Jewish Guy of the Week – Jason

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Rachel: So how long have you been in DC and where were you before?

Jason: I’ve been in DC for a decade.  I started my career in Boston, but that adventure was over after my first 10-month winter in the Northeast.  I was born and raised in Richmond (VA) and attended college in Charlottesville (VA).  So, you could say that I never really left my backyard.

Rachel: I hear your last name has a cool story – can you tell us about it?

Jason: My last name is hebrew and means “wise.”  It was changed from Verstandig, which is German and means “understanding”, when my father and his family moved to the U.S. from Israel.  I like that we loosely kept the meaning, while changing the language.

Rachel: Are there any interesting ways that your Jewish and professional lives have intertwined? 

unnamed (1)Jason:Yes…I left PricewaterhouseCoopers’ tax practice about four years ago — I still do freelance tax work for many of my local, business-owning friends, which is how I got my current full-time gig.  I joined my long-time friend and now business partner, Jeff Rossen, at Rossen Landscape (local, residential landscape company).  Jeff and I met freshman year of high school in BBYO!  Jewish ties run deep!

Rachel: What do you do to recharge? 

Jason: When I’m not cutting grass…just kidding, I don’t cut grass, I cut costs!  In my free time, I like to be active — yoga, cycling, snowboarding, any sport, etc.  I enjoy traveling as well whether it be a Hilton Head Island beach week with my family or biking the Rallarvegen trail in Norway with friends.  My current sedentary obsessions are watching Shark Tank and managing my fantasy football squad.

Rachel: We heard you’re on the Impact DC Host Committee which is coming up this month! Could you tell us more about the event and why it’s so important to you?  

Jason: Glad you asked!  We’re very excited for this year’s event on Thursday night, November 20th at The Howard Theatre — it’s the fourth annual.  (For complete information and to register visit  Last year I was a member of the host committee and this year I was honored with a role as co-chair of the event.  Impact DC is a great way to introduce young professionals to charitable giving.  It’s both a party and a fundraiser to benefit The Jewish Federation of Greater Washington.  The event registration fee is part party cover charge and part donation.  Therefore, it ends up being a celebration of our generation’s unnamed (4)contributions to improve our community.  It’s definitely a night to remember!  Philanthropy has always been important to me.  That’s one reason I’ve become so involved with Impact DC.  On some level (some more obvious than others), we’ve all been offered a helping hand when we needed it (hopefully) and it gets you to a better place (hopefully).  To ensure that “hopefully” is a “definitely” for someone else, it’s become an underlying theme of my life, manifesting itself in various ways.  It started with Key Club in high school, continued with Madison House at UVA, and evolved into adulthood in various forms (i.e., big brother/big sister, blood drives, monetary/clothing donations, etc.).  It’s one of the best win wins still around.  The person in need certainly benefits and the donor (of time or money or clothing, etc.) feels good as a result.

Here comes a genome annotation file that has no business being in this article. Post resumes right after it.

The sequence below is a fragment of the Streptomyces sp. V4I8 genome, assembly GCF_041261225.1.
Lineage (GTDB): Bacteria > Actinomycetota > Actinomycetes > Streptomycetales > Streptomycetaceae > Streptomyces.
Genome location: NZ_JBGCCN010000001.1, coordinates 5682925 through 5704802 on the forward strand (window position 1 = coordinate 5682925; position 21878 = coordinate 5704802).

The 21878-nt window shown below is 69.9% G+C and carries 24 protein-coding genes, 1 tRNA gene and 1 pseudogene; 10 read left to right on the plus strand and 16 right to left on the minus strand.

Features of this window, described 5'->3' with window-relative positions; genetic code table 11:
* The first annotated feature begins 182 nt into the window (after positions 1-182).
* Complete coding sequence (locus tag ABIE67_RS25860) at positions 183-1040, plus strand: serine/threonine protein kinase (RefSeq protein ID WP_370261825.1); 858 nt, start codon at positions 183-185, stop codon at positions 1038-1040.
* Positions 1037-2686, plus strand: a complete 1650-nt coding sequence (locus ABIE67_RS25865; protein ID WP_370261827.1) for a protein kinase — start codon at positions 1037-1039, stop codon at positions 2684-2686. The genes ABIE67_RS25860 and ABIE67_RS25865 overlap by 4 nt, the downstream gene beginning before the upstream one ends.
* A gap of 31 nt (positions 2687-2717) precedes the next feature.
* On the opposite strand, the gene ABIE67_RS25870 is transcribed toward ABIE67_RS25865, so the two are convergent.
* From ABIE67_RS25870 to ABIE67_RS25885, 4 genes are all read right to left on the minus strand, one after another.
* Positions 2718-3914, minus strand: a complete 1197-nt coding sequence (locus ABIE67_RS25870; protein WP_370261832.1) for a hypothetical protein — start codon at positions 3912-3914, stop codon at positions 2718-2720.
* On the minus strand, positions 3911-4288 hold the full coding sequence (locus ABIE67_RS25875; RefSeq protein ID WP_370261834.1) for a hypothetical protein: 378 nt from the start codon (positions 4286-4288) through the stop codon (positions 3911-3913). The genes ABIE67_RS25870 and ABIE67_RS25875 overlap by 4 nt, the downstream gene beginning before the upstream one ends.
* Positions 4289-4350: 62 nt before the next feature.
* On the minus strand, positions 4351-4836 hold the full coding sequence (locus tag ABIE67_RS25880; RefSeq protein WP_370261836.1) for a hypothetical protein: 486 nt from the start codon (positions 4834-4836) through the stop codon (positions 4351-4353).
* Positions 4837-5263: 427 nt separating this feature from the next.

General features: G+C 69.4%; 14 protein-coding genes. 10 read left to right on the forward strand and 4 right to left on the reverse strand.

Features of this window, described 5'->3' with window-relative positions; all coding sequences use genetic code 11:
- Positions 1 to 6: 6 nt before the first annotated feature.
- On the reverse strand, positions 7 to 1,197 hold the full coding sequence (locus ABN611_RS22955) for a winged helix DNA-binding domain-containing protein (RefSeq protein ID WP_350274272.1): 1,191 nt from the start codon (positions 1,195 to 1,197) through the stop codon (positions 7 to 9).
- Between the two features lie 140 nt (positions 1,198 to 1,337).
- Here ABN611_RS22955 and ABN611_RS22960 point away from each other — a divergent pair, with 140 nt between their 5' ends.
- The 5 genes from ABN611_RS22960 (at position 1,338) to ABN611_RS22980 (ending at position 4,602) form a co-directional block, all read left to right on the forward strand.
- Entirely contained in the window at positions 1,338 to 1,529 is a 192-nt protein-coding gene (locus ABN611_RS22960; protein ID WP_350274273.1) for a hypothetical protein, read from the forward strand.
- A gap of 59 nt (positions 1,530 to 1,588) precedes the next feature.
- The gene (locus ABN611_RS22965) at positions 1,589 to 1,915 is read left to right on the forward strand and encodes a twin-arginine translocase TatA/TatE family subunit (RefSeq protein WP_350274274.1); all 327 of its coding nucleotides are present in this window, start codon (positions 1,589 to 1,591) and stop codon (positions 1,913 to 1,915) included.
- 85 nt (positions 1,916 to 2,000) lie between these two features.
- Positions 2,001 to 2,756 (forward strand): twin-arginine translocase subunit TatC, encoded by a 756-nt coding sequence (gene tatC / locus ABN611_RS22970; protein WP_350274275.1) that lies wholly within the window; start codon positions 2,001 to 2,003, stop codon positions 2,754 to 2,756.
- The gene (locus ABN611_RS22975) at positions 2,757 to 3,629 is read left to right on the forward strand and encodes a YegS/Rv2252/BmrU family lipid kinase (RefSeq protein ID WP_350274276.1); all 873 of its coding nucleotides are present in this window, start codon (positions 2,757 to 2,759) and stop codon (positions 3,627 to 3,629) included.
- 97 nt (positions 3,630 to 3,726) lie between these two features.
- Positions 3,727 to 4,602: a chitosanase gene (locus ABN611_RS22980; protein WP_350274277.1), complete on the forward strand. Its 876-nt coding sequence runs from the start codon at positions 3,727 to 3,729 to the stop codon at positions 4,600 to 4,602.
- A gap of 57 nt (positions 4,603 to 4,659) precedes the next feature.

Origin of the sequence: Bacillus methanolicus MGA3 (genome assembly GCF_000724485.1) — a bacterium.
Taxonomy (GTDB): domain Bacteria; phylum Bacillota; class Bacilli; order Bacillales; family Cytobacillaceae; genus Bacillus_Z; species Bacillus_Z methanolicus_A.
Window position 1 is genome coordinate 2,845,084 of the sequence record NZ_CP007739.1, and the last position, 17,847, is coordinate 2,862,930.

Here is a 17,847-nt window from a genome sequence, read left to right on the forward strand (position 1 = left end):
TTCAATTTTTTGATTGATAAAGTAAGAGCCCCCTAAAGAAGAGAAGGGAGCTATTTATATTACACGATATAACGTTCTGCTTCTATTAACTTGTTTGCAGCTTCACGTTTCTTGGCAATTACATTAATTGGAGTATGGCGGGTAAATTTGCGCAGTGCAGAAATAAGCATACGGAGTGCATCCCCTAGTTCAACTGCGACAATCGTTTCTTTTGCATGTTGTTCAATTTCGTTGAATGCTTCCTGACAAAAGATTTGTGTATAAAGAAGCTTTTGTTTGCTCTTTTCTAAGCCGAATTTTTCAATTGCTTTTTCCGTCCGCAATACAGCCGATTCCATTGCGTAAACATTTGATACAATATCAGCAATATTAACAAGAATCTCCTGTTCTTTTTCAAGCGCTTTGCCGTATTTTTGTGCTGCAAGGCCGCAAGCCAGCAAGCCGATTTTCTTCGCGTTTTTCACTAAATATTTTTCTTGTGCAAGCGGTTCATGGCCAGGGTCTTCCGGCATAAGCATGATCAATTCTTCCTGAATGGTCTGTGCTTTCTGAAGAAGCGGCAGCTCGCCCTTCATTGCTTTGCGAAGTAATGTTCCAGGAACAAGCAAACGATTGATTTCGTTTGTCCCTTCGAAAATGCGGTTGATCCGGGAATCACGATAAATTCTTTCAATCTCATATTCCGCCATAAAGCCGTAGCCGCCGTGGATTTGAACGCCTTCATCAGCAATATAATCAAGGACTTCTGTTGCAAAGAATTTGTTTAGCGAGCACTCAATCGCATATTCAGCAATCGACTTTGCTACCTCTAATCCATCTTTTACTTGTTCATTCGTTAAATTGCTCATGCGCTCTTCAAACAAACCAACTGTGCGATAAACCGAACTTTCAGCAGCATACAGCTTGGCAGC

Rachel: What’s your favorite way to spend Shabbat?

Jason: You mean, how Jewish am I?  Just kidding.  I love when Shabbat falls at the end of the week.  It really is a great time to do something quiet and reconnect with friends and family after a long work week.

Rachel: What is your favorite Jewish food?

Jason: [Without hesitation]  Bagel with cream cheese, lox, capers, red onion, and tomato.  Jason Navon - snowboardIf that doesn’t qualify then I’d have to say the Passover spread.  I enjoy all the tastes of the Seder plate.

Rachel: Who is the coolest Jew?

Jason: Is the next question who is the most athletic Jew?  I don’t feel qualified to answer this question.  The first person that came to mind was Adam Sandler.  I think Drake’s Jewish — who’s cooler than a rapper?  Rabbis can be when they drop knowledge to enlighten us.  It depends how you define cool.  My nephews and niece (pictured) are pretty cool too.

Rachel: Finish the sentence: When the Jews gather

Jason: …good things happen.

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